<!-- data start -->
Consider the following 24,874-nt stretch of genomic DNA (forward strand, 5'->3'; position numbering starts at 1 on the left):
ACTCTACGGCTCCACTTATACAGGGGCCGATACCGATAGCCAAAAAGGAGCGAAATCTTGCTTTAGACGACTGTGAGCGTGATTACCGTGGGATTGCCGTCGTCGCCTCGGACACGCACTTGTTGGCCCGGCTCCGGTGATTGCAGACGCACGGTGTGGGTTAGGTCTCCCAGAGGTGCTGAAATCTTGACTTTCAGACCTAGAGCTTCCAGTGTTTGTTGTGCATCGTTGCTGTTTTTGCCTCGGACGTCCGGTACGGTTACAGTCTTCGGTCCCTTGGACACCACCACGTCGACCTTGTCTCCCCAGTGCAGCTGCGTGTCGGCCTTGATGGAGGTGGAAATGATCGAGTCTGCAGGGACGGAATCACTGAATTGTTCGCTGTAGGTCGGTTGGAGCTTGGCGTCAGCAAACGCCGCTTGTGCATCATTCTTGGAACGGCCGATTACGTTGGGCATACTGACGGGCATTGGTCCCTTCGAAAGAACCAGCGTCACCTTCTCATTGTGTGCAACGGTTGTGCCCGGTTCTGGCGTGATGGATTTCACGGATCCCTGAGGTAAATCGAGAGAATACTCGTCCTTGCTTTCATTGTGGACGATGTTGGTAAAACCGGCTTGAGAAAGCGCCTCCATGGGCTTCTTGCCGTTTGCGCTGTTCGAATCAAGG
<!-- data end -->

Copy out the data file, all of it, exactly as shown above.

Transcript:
Consider the following 24,874-nt stretch of genomic DNA (forward strand, 5'->3'; position numbering starts at 1 on the left):
ACTCTACGGCTCCACTTATACAGGGGCCGATACCGATAGCCAAAAAGGAGCGAAATCTTGCTTTAGACGACTGTGAGCGTGATTACCGTGGGATTGCCGTCGTCGCCTCGGACACGCACTTGTTGGCCCGGCTCCGGTGATTGCAGACGCACGGTGTGGGTTAGGTCTCCCAGAGGTGCTGAAATCTTGACTTTCAGACCTAGAGCTTCCAGTGTTTGTTGTGCATCGTTGCTGTTTTTGCCTCGGACGTCCGGTACGGTTACAGTCTTCGGTCCCTTGGACACCACCACGTCGACCTTGTCTCCCCAGTGCAGCTGCGTGTCGGCCTTGATGGAGGTGGAAATGATCGAGTCTGCAGGGACGGAATCACTGAATTGTTCGCTGTAGGTCGGTTGGAGCTTGGCGTCAGCAAACGCCGCTTGTGCATCATTCTTGGAACGGCCGATTACGTTGGGCATACTGACGGGCATTGGTCCCTTCGAAAGAACCAGCGTCACCTTCTCATTGTGTGCAACGGTTGTGCCCGGTTCTGGCGTGATGGATTTCACGGATCCCTGAGGTAAATCGAGAGAATACTCGTCCTTGCTTTCATTGTGGACGATGTTGGTAAAACCGGCTTGAGAAAGCGCCTCCATGGGCTTCTTGCCGTTTGCGCTGTTCGAATCAAGG